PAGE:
The art of upcycling

I’ve been busy keeping my Etsy shop stocked over the last month and have been having so much fun finding new treasures to rescue, upcycle and sell. And with all of these projects I have forgotten 99% of the time to take before and after photos. The following item is the 1%.

I thought I’d write a post that explains what I look for in an item, and how I transform it from a piece of junk on its way to the dumpster, to become something that others want to actually have and display in their home. It’s really neat to give an item a complete make-over and a second chance. There is so much potential in many of these forgotten pieces. It takes vision, creativity and time, but the end product is worth it.

The item I’ve chosen to use as an example is this old sewing/craft box:

craftbox insideboxI found it for $1.49. I liked that it was made of solid wood. I also liked the general shape of it. What I didn’t like was the nasty mustard yellow felt lining that had seen better days, The chips on each corner of the bottom drawer, the scuffs/dings/scratches, and the awful pin cushion fabric. But all the things I didn’t like about it could be changed. The doors on top still functioned just fine, the pulls were intact, the lines were cute, and the solid wood was a huge plus. I knew when painted it would feel higher quality.

I wanted to get rid of the yellow felt and replace it with something else. I also wanted to cover the old fabric with something cuter, and I wanted to paint the entire box a different color to give it new life. All of these things were totally doable and didn’t take much time.

It was easy to rip off the top pin cushions. They were just hot glued on so they peeled off. I just covered those and used a stapler underneath to secure the new fabric.

While I had the pin cushions off, I painted the entire box and Aqua color (acrylic paint), distressed it and waxed it with a protective coat with Annie Sloan’s clear wax.

After that I attempted to get rid of the felt. The yellow felt peeled right off. I measured those areas and cut scrap paper to size, then glued them back in.

The scrapbook paper made a huge difference!

The scrapbook paper made a huge difference!

Upcycled Sewing Box

Ahh… much better!

Since I already made this look shabby, it was no big deal that there were chips in the drawer.

I just distressed these areas to make it look more intentional. It still functions the way it needs to.

I just distressed these areas to make it look more intentional. It still functions the way it needs to.

Projects like these are rewarding because the material cost is very low. In this case I used 1/2 small bottle of aqua acrylic paint, 2 scraps of fabric and some scrapbook paper. Since I already had the vision, it only took about 2 hours to complete the project and it was fun to do!

Here are some other projects I’ve done recently that don’t have before pictures but hopefully they can still be inspiring:

Owl bookends made out of 2 secondhand mini wall shelves.

Owl bookends made out of 2 secondhand mini wall shelves.

Earring organizer made out of a vintage weather barometer, some chicken wire, and scrapbook paper.

Earring organizer made out of a vintage weather barometer, some chicken wire, and scrapbook paper.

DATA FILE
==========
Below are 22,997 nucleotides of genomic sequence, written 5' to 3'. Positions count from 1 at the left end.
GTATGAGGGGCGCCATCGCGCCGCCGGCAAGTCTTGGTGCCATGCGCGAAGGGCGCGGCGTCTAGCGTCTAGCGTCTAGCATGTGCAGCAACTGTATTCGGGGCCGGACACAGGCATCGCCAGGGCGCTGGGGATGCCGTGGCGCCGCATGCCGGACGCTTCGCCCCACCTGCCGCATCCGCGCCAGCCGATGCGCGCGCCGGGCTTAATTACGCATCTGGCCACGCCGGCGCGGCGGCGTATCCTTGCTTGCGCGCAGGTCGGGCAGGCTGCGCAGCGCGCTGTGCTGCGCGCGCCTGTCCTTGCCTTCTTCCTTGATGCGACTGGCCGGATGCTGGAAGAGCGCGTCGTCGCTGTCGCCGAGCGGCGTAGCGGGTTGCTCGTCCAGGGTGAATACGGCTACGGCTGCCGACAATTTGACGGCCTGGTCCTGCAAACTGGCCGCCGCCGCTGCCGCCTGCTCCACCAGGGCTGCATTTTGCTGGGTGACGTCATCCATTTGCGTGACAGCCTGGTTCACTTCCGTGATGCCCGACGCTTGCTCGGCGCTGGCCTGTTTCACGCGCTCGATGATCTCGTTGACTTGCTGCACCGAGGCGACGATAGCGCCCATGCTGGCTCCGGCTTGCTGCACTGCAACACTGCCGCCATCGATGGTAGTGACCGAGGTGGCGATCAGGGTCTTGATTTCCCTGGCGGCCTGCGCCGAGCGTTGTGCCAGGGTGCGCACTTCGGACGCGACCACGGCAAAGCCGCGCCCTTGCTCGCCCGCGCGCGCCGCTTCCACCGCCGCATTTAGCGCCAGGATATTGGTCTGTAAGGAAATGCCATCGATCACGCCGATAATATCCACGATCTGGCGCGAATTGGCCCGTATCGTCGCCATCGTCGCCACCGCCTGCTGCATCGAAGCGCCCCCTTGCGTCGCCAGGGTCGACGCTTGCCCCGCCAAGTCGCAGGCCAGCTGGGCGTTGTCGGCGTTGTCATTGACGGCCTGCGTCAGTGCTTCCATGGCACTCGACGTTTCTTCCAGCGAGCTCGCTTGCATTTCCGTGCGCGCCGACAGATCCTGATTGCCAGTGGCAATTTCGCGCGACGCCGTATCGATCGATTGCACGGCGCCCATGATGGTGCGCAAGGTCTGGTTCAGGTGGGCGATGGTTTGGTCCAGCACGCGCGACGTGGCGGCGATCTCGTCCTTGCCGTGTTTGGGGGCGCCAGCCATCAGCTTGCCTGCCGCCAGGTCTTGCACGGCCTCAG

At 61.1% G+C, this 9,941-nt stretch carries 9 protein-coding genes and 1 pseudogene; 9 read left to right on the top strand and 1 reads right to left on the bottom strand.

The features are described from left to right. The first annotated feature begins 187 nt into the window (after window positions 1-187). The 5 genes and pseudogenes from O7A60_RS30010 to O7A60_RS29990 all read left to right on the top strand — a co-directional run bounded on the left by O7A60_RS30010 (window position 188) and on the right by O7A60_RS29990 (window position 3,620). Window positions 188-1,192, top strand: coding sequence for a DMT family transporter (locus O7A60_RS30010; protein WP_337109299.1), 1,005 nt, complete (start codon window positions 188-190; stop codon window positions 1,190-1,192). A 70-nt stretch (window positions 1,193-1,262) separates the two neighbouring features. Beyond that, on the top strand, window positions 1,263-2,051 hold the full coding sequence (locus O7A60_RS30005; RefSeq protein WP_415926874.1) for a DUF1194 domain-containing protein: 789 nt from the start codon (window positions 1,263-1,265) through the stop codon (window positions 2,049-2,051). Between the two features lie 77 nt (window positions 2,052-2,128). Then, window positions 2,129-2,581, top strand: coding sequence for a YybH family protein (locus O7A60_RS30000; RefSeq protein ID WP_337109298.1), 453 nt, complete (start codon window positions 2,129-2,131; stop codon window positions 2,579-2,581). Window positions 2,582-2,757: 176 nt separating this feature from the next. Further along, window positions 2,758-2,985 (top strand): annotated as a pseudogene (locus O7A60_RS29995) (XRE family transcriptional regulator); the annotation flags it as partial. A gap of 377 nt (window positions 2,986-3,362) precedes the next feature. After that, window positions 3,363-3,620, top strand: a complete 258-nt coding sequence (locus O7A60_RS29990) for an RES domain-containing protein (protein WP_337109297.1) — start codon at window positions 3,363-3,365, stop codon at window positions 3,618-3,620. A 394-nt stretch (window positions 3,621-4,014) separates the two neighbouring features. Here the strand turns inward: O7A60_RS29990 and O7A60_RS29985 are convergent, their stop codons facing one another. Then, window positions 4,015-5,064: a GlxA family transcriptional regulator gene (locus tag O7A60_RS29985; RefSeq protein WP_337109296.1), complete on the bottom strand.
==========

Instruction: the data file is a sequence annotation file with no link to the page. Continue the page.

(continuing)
Cake stand made from a secondhand candle holder, plate and glass dome.

Cake stand made from a secondhand candle holder, plate and glass dome.

As always, if you want to support our upcoming adoption efforts or get ideas for more DIY projects, please visit my Etsy shop to see more items I’ve created from secondhand pieces.

Advertisements

My first experience with Annie Sloan’s Chalkpaint (and Furniture Refinisher)

I’d heard a lot about Chalk Paint and seen tons of things on Pinterest related to painting old furniture with this “miracle” paint, so I decided it was time for me to take the plunge and try it out. To be honest, I was nervous. I guess the special brushes and the pricey-ness of the paint itself along with the whole wax thing made me feel a little intimidated.

What really encouraged me in this direction is when I found a Chippendale-style dining set at my local thrift store for only $75. The finish was not good though. The top was majorly scratched and dinged and the chairs were covered with a dingy old fabric. But, the table was a nice size, with a leaf included, and there were 5 chairs.

Thrift store Chippendale-style dining set. $75.

Thrift store Chippendale-style dining set. $75.

I wanted the top to be durable, so I googled a bunch of different ideas. The one I liked best, suggested using an antique furniture refinisher to rub off the old stain on top with steel wool. I ended up using Fromby’s Furniture Refinisher:

Awesome stuff, but plan on using multiple cans of it if you're stripping a large surface!

Awesome stuff, but plan on using multiple cans of it if you’re stripping a large surface!

I found this YouTube tutorial that I mainly followed: https://www.youtube.com/watch?v=v7OW60YncY4

Here are a few things that I learned from this process.

1) DO NOT BUY LATEX GLOVES. Don’t even buy just regular rubber gloves. You need to buy the gloves that say they are made for working with strong chemicals. And even when I used those, eventually they would eat through after enough use. You may have to buy several pairs of gloves (2-3)

2) You will most likely end up going through a lot of refinisher if you’re stripping a large area. I ended up having to buy 3 jugs of refinisher.

3) I think I used an entire package of the steel wool when all was said and done.

4) You also need a metal bucket to put the refinisher in. I found using 2 metal buckets was best, because each time you dip your steel wool back in to get more refinisher on it, you end up dirtying the rest of the refinisher. It was best to have refinisher in 2 buckets. One for rinsing and squeezing out as much old stain as I could, and the other for getting some cleaner refinisher to go back to the table with. If the second bucket started getting too gross I would add it to the first bucket and add some clean refinisher to the 2nd again.

Once I finished this process, this beautiful underlying wood was revealed:

The stain had darkened so much and was so dinged and scratched that I didn't even know the wood had a pattern in it until I stripped it!

The stain had darkened so much and was so dinged and scratched that I didn’t even know the wood had a pattern in it until I stripped it!